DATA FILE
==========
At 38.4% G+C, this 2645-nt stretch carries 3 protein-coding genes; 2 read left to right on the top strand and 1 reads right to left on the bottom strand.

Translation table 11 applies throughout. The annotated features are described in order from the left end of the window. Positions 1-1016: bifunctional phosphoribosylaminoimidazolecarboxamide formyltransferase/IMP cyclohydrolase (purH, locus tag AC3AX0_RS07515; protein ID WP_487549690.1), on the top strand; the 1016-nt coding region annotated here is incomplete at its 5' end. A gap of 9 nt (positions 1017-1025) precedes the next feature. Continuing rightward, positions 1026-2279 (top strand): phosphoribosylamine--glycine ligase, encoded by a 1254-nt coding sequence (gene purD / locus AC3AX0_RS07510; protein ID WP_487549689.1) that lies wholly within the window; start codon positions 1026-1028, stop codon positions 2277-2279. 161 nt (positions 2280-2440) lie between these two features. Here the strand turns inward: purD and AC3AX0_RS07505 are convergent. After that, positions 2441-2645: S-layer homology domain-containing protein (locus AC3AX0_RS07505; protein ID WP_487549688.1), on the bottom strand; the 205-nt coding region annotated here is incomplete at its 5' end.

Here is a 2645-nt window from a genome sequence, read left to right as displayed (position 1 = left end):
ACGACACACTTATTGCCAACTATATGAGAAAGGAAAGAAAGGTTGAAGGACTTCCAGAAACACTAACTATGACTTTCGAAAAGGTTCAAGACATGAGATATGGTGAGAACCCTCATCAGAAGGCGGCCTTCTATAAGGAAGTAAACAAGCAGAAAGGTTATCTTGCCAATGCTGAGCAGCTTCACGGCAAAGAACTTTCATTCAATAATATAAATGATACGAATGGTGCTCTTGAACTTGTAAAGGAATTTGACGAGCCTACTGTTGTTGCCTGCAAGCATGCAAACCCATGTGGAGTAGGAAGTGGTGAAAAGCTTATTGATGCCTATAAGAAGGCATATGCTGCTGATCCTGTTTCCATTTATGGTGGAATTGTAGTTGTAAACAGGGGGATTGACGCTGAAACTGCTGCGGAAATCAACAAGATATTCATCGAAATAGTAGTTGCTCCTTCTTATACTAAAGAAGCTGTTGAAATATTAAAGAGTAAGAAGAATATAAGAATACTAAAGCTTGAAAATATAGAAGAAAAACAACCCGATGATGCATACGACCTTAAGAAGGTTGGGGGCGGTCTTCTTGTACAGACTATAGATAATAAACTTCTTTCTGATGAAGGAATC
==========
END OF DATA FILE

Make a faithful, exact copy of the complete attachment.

At 38.4% G+C, this 2645-nt stretch carries 3 protein-coding genes; 2 read left to right on the top strand and 1 reads right to left on the bottom strand.

Translation table 11 applies throughout. The annotated features are described in order from the left end of the window. Positions 1-1016: bifunctional phosphoribosylaminoimidazolecarboxamide formyltransferase/IMP cyclohydrolase (purH, locus tag AC3AX0_RS07515; protein ID WP_487549690.1), on the top strand; the 1016-nt coding region annotated here is incomplete at its 5' end. A gap of 9 nt (positions 1017-1025) precedes the next feature. Continuing rightward, positions 1026-2279 (top strand): phosphoribosylamine--glycine ligase, encoded by a 1254-nt coding sequence (gene purD / locus AC3AX0_RS07510; protein ID WP_487549689.1) that lies wholly within the window; start codon positions 1026-1028, stop codon positions 2277-2279. 161 nt (positions 2280-2440) lie between these two features. Here the strand turns inward: purD and AC3AX0_RS07505 are convergent. After that, positions 2441-2645: S-layer homology domain-containing protein (locus AC3AX0_RS07505; protein ID WP_487549688.1), on the bottom strand; the 205-nt coding region annotated here is incomplete at its 5' end.

Here is a 2645-nt window from a genome sequence, read left to right as displayed (position 1 = left end):
ACGACACACTTATTGCCAACTATATGAGAAAGGAAAGAAAGGTTGAAGGACTTCCAGAAACACTAACTATGACTTTCGAAAAGGTTCAAGACATGAGATATGGTGAGAACCCTCATCAGAAGGCGGCCTTCTATAAGGAAGTAAACAAGCAGAAAGGTTATCTTGCCAATGCTGAGCAGCTTCACGGCAAAGAACTTTCATTCAATAATATAAATGATACGAATGGTGCTCTTGAACTTGTAAAGGAATTTGACGAGCCTACTGTTGTTGCCTGCAAGCATGCAAACCCATGTGGAGTAGGAAGTGGTGAAAAGCTTATTGATGCCTATAAGAAGGCATATGCTGCTGATCCTGTTTCCATTTATGGTGGAATTGTAGTTGTAAACAGGGGGATTGACGCTGAAACTGCTGCGGAAATCAACAAGATATTCATCGAAATAGTAGTTGCTCCTTCTTATACTAAAGAAGCTGTTGAAATATTAAAGAGTAAGAAGAATATAAGAATACTAAAGCTTGAAAATATAGAAGAAAAACAACCCGATGATGCATACGACCTTAAGAAGGTTGGGGGCGGTCTTCTTGTACAGACTATAGATAATAAACTTCTTTCTGATGAAGGAATC